The Cincinnati Reds lost Scott Selsky to the Boston Red Sox when they tried to option him to Louisville.
For a team that has had trouble consistently getting on base, letting Selsky go doesn’t make much sense for the Cincinnati Reds. As he came up through the minors, Selsky regularly had an OBP above .350. His slugging on the other hand has been slightly subpar for a corner outfielder.
Defensively, Selsky projects as a left fielder. He can cover right or center, but those are not his natural position. He played first base in the minors, but likely is only an occasional back-up there as well.
In 2016 during his MLB debut, Selsky played in 24 games hitting 2 home runs and 2 doubles. He batted .314 with an OBP of .340. These are very similar to his minor league norms.
This is the sort of player that the Reds will need sooner than later. They need bench players that can be plugged into a reserve role and left alone. Selsky could be that sort of guy for the Red Sox.
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It is concerning when you see a team built to win claiming someone off of the Reds’ roster. It makes you wonder what they see that the Reds don’t. It’s possible that the Red Sox are less concerned about Selsky’s defense and slugging deficiencies than the Reds are.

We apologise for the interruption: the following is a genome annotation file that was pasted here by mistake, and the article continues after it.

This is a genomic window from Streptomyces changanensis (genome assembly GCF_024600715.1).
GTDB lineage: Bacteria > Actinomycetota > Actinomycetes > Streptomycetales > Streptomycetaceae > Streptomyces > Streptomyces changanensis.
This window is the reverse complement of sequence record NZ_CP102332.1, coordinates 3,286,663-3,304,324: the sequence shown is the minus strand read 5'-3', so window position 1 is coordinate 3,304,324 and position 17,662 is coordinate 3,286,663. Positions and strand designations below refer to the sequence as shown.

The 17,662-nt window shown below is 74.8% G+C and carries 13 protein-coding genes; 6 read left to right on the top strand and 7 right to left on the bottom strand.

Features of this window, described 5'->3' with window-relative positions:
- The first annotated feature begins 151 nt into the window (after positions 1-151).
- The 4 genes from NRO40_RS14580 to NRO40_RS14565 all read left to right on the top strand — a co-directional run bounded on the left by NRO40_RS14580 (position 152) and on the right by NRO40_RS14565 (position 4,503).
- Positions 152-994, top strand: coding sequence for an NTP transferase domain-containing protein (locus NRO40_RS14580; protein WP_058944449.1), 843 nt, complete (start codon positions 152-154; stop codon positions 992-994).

The Cincinnati Reds need to prove that they were right about Selsky after a long off-season of shuffling secondary players.
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Letting a player go who could have been the primary pinch hitter and back-up corner outfielder could set the Reds back. Three bench players that are close to set are Tucker Barnhart, Desmond Jennings, and Ryan Raburn. That leaves two spots on the bench and waiving Selsky left both of those spots wide open.
The Reds will take a long, hard look at Rule 5 draftee Stephen Turner behind the plate. If he can beat out the trio of non-roster invitees and the Reds stay with the idea of carrying three catchers, then only one bench spot will be open. That was originally Selsky’s to lose.
The reasoning behind trying to sneak Selsky through waivers may have been the acquisition of Riche Shaffer.
He is a right-handed hitting corner infielder/outfielder. He can do similar things to Selsky. The largest difference is that Selsky is an on-base machine. Shaffer has in turn left the Reds for the Cleveland Indians via waivers. They needed his roster spot for pitcher Scott Feldman.
The Reds seem uncertain what type of team they want to build. Selsky could be the next Kevun Youkilis based on his on-base skill. Instead the Reds have players like Patrick Kivlehan, who could be the next Adam Duvall, a low OBP slugger.